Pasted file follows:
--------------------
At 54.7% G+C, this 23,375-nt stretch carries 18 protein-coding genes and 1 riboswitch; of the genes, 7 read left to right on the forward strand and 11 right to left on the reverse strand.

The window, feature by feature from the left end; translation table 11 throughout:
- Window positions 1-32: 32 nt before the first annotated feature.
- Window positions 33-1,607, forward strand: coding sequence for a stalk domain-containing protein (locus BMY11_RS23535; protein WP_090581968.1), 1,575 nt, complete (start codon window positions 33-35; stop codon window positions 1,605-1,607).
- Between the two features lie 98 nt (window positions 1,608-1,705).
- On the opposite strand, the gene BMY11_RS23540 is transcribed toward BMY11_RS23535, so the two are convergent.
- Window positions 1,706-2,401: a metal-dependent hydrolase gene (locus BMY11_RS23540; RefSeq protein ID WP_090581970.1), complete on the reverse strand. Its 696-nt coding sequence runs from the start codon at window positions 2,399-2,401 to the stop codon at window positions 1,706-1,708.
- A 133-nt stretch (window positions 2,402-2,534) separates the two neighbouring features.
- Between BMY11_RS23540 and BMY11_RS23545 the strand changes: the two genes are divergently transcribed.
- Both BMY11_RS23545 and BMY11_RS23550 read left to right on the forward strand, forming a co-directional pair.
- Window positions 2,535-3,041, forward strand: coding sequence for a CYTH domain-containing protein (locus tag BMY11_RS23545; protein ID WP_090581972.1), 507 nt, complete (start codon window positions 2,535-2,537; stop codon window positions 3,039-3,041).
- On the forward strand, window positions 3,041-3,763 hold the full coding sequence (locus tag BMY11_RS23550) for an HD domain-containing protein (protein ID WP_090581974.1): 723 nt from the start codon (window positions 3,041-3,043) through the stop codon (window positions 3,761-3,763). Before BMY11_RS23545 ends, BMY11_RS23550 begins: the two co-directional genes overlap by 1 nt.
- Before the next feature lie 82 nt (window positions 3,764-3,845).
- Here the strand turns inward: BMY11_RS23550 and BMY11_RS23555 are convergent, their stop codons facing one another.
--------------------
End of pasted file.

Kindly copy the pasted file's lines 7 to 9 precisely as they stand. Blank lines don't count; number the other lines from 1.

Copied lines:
- Window positions 1,706-2,401: a metal-dependent hydrolase gene (locus BMY11_RS23540; RefSeq protein ID WP_090581970.1), complete on the reverse strand. Its 696-nt coding sequence runs from the start codon at window positions 2,399-2,401 to the stop codon at window positions 1,706-1,708.
- A 133-nt stretch (window positions 2,402-2,534) separates the two neighbouring features.
- Between BMY11_RS23540 and BMY11_RS23545 the strand changes: the two genes are divergently transcribed.